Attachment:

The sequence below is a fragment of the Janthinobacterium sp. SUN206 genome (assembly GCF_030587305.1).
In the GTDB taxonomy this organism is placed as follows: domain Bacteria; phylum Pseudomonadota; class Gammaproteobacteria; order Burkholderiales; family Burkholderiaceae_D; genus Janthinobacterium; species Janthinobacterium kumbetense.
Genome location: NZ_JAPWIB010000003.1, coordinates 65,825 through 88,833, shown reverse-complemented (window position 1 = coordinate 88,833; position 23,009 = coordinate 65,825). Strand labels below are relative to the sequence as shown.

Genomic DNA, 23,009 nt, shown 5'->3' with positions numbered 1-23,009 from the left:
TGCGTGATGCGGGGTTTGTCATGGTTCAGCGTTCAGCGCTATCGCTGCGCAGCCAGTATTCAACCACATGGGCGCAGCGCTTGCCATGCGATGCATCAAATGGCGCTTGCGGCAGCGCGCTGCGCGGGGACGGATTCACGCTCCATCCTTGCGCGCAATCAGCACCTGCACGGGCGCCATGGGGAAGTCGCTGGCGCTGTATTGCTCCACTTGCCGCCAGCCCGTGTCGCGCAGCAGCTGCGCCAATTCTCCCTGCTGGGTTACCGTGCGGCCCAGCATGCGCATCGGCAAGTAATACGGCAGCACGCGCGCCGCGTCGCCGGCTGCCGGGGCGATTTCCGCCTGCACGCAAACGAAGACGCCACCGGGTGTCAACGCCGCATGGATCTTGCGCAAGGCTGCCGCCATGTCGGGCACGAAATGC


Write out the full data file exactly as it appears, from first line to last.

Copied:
The sequence below is a fragment of the Janthinobacterium sp. SUN206 genome (assembly GCF_030587305.1).
In the GTDB taxonomy this organism is placed as follows: domain Bacteria; phylum Pseudomonadota; class Gammaproteobacteria; order Burkholderiales; family Burkholderiaceae_D; genus Janthinobacterium; species Janthinobacterium kumbetense.
Genome location: NZ_JAPWIB010000003.1, coordinates 65,825 through 88,833, shown reverse-complemented (window position 1 = coordinate 88,833; position 23,009 = coordinate 65,825). Strand labels below are relative to the sequence as shown.

Genomic DNA, 23,009 nt, shown 5'->3' with positions numbered 1-23,009 from the left:
TGCGTGATGCGGGGTTTGTCATGGTTCAGCGTTCAGCGCTATCGCTGCGCAGCCAGTATTCAACCACATGGGCGCAGCGCTTGCCATGCGATGCATCAAATGGCGCTTGCGGCAGCGCGCTGCGCGGGGACGGATTCACGCTCCATCCTTGCGCGCAATCAGCACCTGCACGGGCGCCATGGGGAAGTCGCTGGCGCTGTATTGCTCCACTTGCCGCCAGCCCGTGTCGCGCAGCAGCTGCGCCAATTCTCCCTGCTGGGTTACCGTGCGGCCCAGCATGCGCATCGGCAAGTAATACGGCAGCACGCGCGCCGCGTCGCCGGCTGCCGGGGCGATTTCCGCCTGCACGCAAACGAAGACGCCACCGGGTGTCAACGCCGCATGGATCTTGCGCAAGGCTGCCGCCATGTCGGGCACGAAATGC